What Chicago Pedestrians Need To Know: Safety Programs
My Chicago injury attorney colleague, Jonathan Rosenfeld
and I were recently talking about the severity of injuries sustained by pedestrians in our cities. As lawyers who represent victims of these accidents we were discussing some preventative measures our respective cities can take to help make walking though our cities a little safer. Jonathan was kind enough to share some the ambitious safety plans that Chicago is implementing to reduce the number of pedestrian accidents and fatalities.
In 2011, the city of Chicago put together an analysis of the pedestrian accidents
that happened between 2005 and 2009 involving motor vehicles. The study is part of an ongoing initiative to improve pedestrian safety and increase awareness of the issue in the Chicago area. The crash analysis is the first part of the city’s agenda to create a “Pedestrain Plan” that will target safety measures for pedestrians and a public awareness campaign on safety.
Safety Programs to Make Getting Around Chicago a Little Safer
The city of Chicago has implemented many programs over the years to target pedestrian safety. These programs will be instrumental in the ongoing investigation into how the city can make the streets of Chicago safer for pedestrians. Several programs are in place to increase pedestrian safety.
- The Mayor’s Pedestrain Advisory Council. This council meets four times a year to discuss pedestrian safety. The members of the council include representation from different city departments along with people from the health care, enforcement, disability rights and other community groups. The council discusses pedestrian issues pertaining to safety, public awareness, enforcement and brainstorms on ideas for pedestrian planning.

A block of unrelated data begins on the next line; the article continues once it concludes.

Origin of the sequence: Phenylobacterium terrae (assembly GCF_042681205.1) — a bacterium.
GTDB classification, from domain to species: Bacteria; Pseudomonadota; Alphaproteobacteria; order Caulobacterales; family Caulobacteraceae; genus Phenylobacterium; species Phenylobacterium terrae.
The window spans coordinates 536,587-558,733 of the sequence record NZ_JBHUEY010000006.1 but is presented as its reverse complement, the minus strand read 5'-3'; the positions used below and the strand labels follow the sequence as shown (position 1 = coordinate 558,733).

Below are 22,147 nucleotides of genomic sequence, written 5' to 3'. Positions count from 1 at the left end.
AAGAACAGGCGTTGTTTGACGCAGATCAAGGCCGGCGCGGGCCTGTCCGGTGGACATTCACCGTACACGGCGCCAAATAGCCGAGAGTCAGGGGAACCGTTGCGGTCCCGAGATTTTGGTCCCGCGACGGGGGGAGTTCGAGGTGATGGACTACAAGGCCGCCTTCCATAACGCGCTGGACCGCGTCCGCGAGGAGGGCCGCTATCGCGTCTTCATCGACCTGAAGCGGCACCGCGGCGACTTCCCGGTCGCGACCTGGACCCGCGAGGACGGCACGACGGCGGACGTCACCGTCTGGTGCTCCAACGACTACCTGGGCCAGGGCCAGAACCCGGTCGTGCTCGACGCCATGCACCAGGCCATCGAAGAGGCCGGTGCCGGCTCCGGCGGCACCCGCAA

- Safe Streets For Chicago. This initiative was started in 2006 and combined existing programs and initiatives working towards pedestrian safety. It is comprised of the Chicago Police and Transportation Departments along with the Office of Emergency Management and Communications.
- Safe Routes Ambassadors. This is Chicago’s outreach team to teach pedestrian and bicycle safety to children. The ambassadors meet with thousands of children each year through the elementary school system doing in-class presentations and on-foot training.
- Safe Routes For Seniors. Focusing on seniors, this program conducts awareness seminars at local senior centers, residences and health fairs on walking benefits and safety.
- Pedestrian Safety Enforcement. This encompasses continuing efforts to enforce pedestrian safety laws, especially in known high-crash areas. Off-duty undercover policeman have been posing as pedestrians to catch motorists who do not yield.
- Countdown Timers. These timers have been installed across the city to help reduce pedestrian crashes at intersections. The timers let pedestrians know how much time they have to cross and have been proven effective in reducing accidents.
- Refuge Islands/Curb Extensions/Signal Timing. These initiatives are being implemented by the CDOT and increase the amount of time traffic signals allow for pedestrian crossing and reduce the amount of distance they must cover to cross the street. This is especially beneficial for children and senior safety.
Pedestrian safety resources:
- Traffic Calming. These tools help slow down traffic using speed humps and bumps, traffic circles, curb bump outs and street closures. They all focus on slowing or reducing traffic, especially in residential areas.